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Good Friday: For Christians, most sorrowful, sombre and sacred day of the year

By FnF Desk | PUBLISHED: 14, Apr 2017, 15:42 pm IST | UPDATED: 15, Apr 2017, 16:20 pm IST

Good Friday: For Christians, most sorrowful, sombre and sacred day of the year Christians around the world observe Good Friday as the day when Jesus Christ died on the cross for humanity so that he could save them from their sins.

Good Friday is observed as a public holiday in various countries such as India, Canada, the UK, Germany, Australia, Bermuda, Brazil, Finland, Malta, Mexico, New Zealand, Singapore and Sweden among others.

For Christians, it is the most sorrowful, sombre and sacred day of the year. It is also referred as Holy Friday, Great Friday, Black Friday, or Easter Friday.

Churches observe the day with a service that normally takes place in the evening, where they remember Christ’s death with hymns, thanksgiving prayers, talk about the special significance that the day holds and observe the Lord’s Supper.

The etymology of the term ‘good’ in Good Friday is contested in various circles. While some say ‘good’ means holy, others say that it is a modification of ‘God Friday.’

However, many believe it is an appropriate term since it denotes that Christ suffered and died for his people.

Catholics do not eat meat on Good Friday but can eat fish instead and it is also customary to eat warm hot cross buns. They normally fast on this day unless they have health issues or are below the prescribed age.

Protestants, on the other hand, do not have food restrictions on Good Friday but many follow the ‘no meat’ rule like the Catholics.

On Sunday after this comes Easter, when the resurrection of Jesus is celebrated. Christians also observe Lent - a period of 40 days, except Sundays - that begins on Ash Wednesday and ends on Easter Sunday.

Rituals in India

Some areas hold three-hour long special services in noon – the time when Jesus is said to have been crucified. The lights are dimmed and eventually extinguished. Followers wear black clothes and cover all religious pictures, crosses and icons in the churches and their homes to mourn the absence of God and the associated sadness.

A loud noise is created to depict the earthquake that struck during Jesus’ dying hour. Passages from the Gospel about the Seven Last Words of Jesus are read. Catholics relive the fourteen stations —places in and around the church that mark Jesus’ final journey.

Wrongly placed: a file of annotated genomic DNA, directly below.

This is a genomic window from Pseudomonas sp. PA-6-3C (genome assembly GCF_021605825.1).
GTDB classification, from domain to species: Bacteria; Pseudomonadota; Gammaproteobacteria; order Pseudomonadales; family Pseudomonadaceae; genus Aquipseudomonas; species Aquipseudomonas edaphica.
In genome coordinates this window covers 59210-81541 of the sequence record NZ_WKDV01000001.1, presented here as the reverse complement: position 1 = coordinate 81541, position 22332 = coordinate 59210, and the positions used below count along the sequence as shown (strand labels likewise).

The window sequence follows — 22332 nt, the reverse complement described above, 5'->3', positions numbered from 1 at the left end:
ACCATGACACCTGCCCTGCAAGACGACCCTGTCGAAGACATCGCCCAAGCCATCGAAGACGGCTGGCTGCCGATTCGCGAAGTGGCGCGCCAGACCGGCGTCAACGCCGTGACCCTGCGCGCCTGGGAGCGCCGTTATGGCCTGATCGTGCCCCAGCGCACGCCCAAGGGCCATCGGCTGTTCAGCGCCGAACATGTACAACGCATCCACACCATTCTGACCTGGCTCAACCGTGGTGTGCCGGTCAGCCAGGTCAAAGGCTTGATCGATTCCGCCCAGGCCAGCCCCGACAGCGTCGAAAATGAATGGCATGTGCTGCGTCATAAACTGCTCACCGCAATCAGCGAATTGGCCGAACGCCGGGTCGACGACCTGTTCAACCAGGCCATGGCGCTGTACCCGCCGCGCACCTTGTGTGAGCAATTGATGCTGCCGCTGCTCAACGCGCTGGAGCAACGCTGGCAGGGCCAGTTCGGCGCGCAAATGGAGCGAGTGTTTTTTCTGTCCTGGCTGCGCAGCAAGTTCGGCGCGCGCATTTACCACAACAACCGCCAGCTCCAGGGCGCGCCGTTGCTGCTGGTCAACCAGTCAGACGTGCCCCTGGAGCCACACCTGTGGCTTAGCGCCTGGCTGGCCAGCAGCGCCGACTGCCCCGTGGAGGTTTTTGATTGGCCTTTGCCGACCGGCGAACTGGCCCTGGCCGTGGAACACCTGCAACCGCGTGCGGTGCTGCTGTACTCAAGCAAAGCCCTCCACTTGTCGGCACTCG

The Holy Communion is organised at several places. A bitter drink is prepared from mostly leaves and vinegar, which is tasted by all after the service.

In other areas, parades are held in which hymns are sung and prayers offered. Open air plays, depicting the last hours of Jesus Christ, are also organised my some communities.

What is Lent?

Lent represents the time Jesus spent fasting in the desert, before starting his public ministry, where he endured temptation by Satan. Satan tried to get Jesus to put his own above God’s will. However, Jesus rejected Satan and trusted God to do the thing in his way.

Sundays are not included in the 40-day period because each Sunday represents a ‘mini-Easter’ and the respectful period is the spirit of Lent is punctuated with joy in wait of the Resurrection.

The word ‘Lent’ is derived from the Old English word ‘lencten’, which means spring. It is described as the season when the days begin to lengthen, signifying rebirth.

During this period, Christians normally fast or give up habits such as smoking or swearing. They also read the Bible regularly and pray more.

Washing of the feet

Jesus washed the feet of his disciples just before the Last Supper took place. This practice is repeated on the Thursday before Good Friday, by the pope who washes the feet of up to 12 communicants.

Jesus said that he washed his disciples’ feet as a display of his humility. Also by taking part in foot washing service, the pope shows his willingness to follow Jesus completely.

“The dripping blood our only drink,
The bloody flesh our only food:
In spite of which we like to think
That we are sound, substantial flesh and blood--
Again, in spite of that, we call this Friday good.”

- TS Eliot (The Four Quartets)